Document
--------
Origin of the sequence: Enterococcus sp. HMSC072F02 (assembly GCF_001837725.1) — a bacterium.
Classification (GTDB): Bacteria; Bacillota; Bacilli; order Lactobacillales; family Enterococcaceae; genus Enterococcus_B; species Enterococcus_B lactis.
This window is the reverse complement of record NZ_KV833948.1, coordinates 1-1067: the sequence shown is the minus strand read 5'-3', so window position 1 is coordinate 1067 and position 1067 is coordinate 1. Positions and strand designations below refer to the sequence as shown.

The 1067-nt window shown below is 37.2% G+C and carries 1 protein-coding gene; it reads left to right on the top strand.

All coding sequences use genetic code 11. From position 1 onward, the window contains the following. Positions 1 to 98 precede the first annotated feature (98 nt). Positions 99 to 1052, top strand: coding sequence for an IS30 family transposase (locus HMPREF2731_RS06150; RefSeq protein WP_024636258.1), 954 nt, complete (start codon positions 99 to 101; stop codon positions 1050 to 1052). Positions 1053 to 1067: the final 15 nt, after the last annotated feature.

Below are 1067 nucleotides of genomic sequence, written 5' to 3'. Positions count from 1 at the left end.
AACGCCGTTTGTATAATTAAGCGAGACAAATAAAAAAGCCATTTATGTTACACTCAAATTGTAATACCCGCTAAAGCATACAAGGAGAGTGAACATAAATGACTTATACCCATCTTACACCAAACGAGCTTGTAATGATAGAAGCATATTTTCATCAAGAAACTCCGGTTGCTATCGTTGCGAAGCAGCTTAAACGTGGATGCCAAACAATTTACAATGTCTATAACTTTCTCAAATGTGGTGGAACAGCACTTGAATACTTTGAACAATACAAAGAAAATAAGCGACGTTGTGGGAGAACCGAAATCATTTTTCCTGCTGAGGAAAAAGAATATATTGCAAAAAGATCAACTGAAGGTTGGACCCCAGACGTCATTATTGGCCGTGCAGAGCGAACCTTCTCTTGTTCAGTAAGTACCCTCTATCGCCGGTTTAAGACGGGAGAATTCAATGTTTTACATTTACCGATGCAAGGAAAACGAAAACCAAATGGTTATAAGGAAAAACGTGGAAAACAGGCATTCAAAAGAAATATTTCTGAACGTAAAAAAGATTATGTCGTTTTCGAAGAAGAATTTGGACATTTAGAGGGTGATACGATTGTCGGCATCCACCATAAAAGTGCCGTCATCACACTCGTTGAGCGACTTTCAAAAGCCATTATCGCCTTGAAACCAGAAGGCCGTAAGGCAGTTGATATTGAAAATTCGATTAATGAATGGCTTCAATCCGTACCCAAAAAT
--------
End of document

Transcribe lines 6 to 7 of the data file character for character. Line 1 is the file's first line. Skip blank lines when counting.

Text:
Below are 1067 nucleotides of genomic sequence, written 5' to 3'. Positions count from 1 at the left end.
AACGCCGTTTGTATAATTAAGCGAGACAAATAAAAAAGCCATTTATGTTACACTCAAATTGTAATACCCGCTAAAGCATACAAGGAGAGTGAACATAAATGACTTATACCCATCTTACACCAAACGAGCTTGTAATGATAGAAGCATATTTTCATCAAGAAACTCCGGTTGCTATCGTTGCGAAGCAGCTTAAACGTGGATGCCAAACAATTTACAATGTCTATAACTTTCTCAAATGTGGTGGAACAGCACTTGAATACTTTGAACAATACAAAGAAAATAAGCGACGTTGTGGGAGAACCGAAATCATTTTTCCTGCTGAGGAAAAAGAATATATTGCAAAAAGATCAACTGAAGGTTGGACCCCAGACGTCATTATTGGCCGTGCAGAGCGAACCTTCTCTTGTTCAGTAAGTACCCTCTATCGCCGGTTTAAGACGGGAGAATTCAATGTTTTACATTTACCGATGCAAGGAAAACGAAAACCAAATGGTTATAAGGAAAAACGTGGAAAACAGGCATTCAAAAGAAATATTTCTGAACGTAAAAAAGATTATGTCGTTTTCGAAGAAGAATTTGGACATTTAGAGGGTGATACGATTGTCGGCATCCACCATAAAAGTGCCGTCATCACACTCGTTGAGCGACTTTCAAAAGCCATTATCGCCTTGAAACCAGAAGGCCGTAAGGCAGTTGATATTGAAAATTCGATTAATGAATGGCTTCAATCCGTACCCAAAAAT